The Final Word:  I went to see Letters to Juliet in the theater, expecting some nice, enjoyable entertainment.  I got that, plus a renewed itch to visit Italy and a beautiful respect for Vanessa Redgrave and Franco Nero, who basically steal this film away from the younger Amanda Seyfried and Christopher Egan.   How wonderful to have a love story that focuses on a couple in their sixties/seventies who are still vibrant, active and very much in love!  I thrilled on the story of a 50 year old letter that was finally answered, and two hearts that were still aching for the other.   I saw this movie with a girlfriend over 40 and we were both delighted.  I rewatched it on DVD with my niece who is 14 and she was just as pleased with it.  A strong, satisfying romance for teens, young adults and 30+, I wouldn't hesitate to recommend Letters to Juliet and it's definitely good for repeat viewings. 

Letters to Juliet is available for purchase at major retailers, including Amazon.

Friday, September 24, 2010

Let's Vote!

What do you think is the most romantic movie of all time?  Do you agree with my assessment of Somewhere in Time or do you think I've lost it? 

Check out my poll on the sidebar and vote for your favorite - - the one that makes your heart sing, the one that makes you cry, the one that you think captures the essence of what a romance film should be. 

Don't agree with the choices?  Simple.  Select "none of the above" and leave me a comment here and let me know what movie should have been included. 

And please feel free to leave me comments about your choice if included in the poll.  I'd like to know why that particular movie is your choice and I love comments! 

Happy Friday all!  

Thursday, September 23, 2010

Somewhere in Time (1980)

Somewhere in Time 

Starring: Christopher Reeve, Jane Seymour and Christopher Plummer

Director: Jeannot Szwarc

Writer: Richard Matheson (novel and screenplay)

Release Date: October 3, 1980 

Running Time: 103 minutes

Synopsis: A Chicago playwright uses self-hypnosis to find the actress whose vintage portrait hangs in a grand hotel and sacrifices his life in the present to find happiness with her in the past.  

Flick Facts:

* Dustin Hoffman was initially considered for the role of Richard Collier but it was determined that Hoffman, while a great actor, was not attractive enough to inspire love at first sight.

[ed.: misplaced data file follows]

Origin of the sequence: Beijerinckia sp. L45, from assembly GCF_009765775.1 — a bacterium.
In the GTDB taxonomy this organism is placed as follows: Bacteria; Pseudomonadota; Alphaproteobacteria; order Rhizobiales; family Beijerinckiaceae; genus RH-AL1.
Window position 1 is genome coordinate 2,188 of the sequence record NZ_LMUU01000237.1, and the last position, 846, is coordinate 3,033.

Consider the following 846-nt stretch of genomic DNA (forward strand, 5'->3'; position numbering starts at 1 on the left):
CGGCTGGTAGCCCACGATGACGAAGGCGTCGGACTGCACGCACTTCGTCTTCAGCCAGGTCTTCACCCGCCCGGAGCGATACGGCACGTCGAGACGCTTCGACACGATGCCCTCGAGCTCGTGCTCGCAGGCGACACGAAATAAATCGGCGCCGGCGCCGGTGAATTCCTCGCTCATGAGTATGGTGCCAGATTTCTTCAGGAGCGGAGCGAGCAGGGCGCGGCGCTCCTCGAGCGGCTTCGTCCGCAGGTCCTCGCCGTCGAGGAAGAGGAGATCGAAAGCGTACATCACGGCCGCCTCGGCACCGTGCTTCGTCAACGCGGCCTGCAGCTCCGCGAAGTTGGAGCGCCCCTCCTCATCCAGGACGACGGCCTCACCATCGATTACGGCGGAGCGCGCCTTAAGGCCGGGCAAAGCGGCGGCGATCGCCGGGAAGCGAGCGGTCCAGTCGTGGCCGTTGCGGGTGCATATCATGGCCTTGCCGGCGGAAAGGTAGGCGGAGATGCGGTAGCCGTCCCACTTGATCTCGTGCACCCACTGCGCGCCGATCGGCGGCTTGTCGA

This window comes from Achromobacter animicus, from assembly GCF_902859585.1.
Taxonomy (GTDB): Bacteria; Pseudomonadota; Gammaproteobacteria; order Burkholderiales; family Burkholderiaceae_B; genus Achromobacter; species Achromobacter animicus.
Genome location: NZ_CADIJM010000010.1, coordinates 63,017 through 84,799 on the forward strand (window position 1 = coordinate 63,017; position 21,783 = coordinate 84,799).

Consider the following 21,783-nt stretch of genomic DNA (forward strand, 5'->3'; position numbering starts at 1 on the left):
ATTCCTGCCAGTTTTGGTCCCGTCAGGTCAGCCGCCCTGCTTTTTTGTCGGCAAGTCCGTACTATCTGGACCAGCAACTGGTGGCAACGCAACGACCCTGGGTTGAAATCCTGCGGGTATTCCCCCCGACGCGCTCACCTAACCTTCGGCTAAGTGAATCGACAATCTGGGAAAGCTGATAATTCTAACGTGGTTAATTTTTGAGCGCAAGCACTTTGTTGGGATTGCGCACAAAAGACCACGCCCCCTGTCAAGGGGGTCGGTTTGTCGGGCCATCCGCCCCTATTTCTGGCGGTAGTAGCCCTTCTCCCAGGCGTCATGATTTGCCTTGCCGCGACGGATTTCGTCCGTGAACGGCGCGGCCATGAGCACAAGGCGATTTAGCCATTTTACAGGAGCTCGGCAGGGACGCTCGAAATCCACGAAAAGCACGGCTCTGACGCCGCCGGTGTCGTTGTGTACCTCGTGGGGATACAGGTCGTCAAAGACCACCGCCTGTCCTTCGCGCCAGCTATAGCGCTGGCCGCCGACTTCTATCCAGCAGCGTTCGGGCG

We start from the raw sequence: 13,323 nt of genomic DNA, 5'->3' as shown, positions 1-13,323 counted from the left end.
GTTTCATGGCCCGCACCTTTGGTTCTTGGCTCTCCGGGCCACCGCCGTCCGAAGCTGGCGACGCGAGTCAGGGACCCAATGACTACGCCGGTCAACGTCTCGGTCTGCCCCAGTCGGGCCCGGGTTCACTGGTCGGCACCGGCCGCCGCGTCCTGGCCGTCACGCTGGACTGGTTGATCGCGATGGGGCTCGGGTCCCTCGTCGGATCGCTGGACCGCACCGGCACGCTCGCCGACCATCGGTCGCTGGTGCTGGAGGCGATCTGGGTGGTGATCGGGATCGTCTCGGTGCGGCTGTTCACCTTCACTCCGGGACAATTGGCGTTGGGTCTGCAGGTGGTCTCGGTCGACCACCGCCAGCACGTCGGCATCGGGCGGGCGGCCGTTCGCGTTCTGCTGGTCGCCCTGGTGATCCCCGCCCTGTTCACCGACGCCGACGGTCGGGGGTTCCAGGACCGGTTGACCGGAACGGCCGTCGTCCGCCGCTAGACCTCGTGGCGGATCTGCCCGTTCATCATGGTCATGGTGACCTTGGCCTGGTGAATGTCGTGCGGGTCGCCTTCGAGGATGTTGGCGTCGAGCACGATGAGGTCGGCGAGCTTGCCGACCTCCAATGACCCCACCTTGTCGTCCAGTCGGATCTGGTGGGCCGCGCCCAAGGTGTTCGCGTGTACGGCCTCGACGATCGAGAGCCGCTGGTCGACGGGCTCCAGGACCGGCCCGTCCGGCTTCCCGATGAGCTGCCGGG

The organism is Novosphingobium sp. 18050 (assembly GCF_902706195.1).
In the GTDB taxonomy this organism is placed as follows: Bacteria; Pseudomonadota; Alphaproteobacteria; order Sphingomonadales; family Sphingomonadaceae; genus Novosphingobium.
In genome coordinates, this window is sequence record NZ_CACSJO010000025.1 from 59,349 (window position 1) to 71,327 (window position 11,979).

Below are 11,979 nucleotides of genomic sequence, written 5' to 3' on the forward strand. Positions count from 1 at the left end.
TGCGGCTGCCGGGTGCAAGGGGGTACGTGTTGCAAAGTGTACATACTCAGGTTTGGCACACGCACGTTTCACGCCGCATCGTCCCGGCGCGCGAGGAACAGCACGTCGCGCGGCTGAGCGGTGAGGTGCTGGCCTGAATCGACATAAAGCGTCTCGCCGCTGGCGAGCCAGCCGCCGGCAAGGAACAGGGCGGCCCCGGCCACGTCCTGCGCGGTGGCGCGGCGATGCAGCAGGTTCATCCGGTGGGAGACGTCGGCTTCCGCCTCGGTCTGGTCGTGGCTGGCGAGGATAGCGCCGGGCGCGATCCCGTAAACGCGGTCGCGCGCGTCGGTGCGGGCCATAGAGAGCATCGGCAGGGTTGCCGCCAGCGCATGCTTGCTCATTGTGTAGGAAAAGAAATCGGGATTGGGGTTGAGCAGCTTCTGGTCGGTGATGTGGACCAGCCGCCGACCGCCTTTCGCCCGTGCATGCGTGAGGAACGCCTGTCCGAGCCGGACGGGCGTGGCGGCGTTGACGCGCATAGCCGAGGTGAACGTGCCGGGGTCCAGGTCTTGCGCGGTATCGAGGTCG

* Jane Seymour was cast in the role of Elise McKenna after being the only actress to answer in the negative after being asked if she had ever been in love. 

*  The moment when Richard first sees the portrait of Elise in the film was also the first time Christopher Reeve saw the portrait. The director's objective was to get a genuine reaction from him, so it was kept hidden from Reeve until the moment Richard first turns and sees it.

*  The professor in the movie is named "Finney" in tribute to the science fiction writer Jack Finney.

* Hotel del Coronado, the main setting of the novel, was found unsuitable due to many of the modern changes, such as a modern tennis court, antennas on the roof and aluminum windows and the Grand Hotel at Mackinac Island, Michigan was selected as its replacement.

*  Automobiles are not allowed on Mackinac Island and so the use of cars for the movie required special permission from the town. Although cars were allowed for filming, the cast and crew weren't allowed to drive them outside of actual filming for the movie.

*  This was the first film for both William H. Macy (billed as W.H. Macy), playing a critic, and George Wendt, playing a student. 

*  Christopher Reeve's biggest concern about the film was its ending (watch it and see!)

*  The film's estimated cost was $5.1 million; its total domestic gross was just over $9.7 million.

She Said, He Said:

* "Come back to me."

* "Is it you?"

* "Excess within control."
* "I  am an actress, Mr. Robinson, not a doormat. Do not attempt to wipe your boots on me."

*  "There is so much to say... I cannot find the words. Except for these: 'I love you.' "

*  "That watch was very precious to her. She never left it out of her possession."

Chic Chick Sounds:

The Somewhere in Time soundtrack captures the romance and emotion of the movie perfectly.  Be prepared for your heartstrings to be tugged while listening. 
Somewhere in Time - John Barry 

The Old Woman - John Barry 

The Journey Back in Time - John Barry 

A Day Together - John Barry

Rhapsody on a Theme of Paganini - Chet Swiakowski

Is He The One - John Barry 

The Man of My Dreams - John Barry 

Return to the Present - John Barry 

Theme from Somewhere in Time - Roger Williams 

Somewhere in Time has been coined "The Most Romantic Love Story Ever Filmed" and I certainly will not argue with that accolade.  Christopher Reeve, coming off his huge Superman success, took this "small" role so as not to be typecast in action roles and brings to the role of Richard an earnestness, a wholesomeness and a beauty that no other actor of the time could ever have showcased.  He and Jane Seymour are so beautiful together and their chemistry so palpable that it makes your heart ache just watching them.

The time travel aspect of the story will appeal to any sci fi fan, as well as those intent on piecing the puzzle together (such as "where did the watch come from?").  Viewers who enjoy vintage clothing and costumes will have a field day with Somewhere in Time, as well as classical music lovers.  But the real draw is in the romance.  Romance fans who haven't seen this movie don't have the right to call themselves that, as this film set the standard for what romance should be.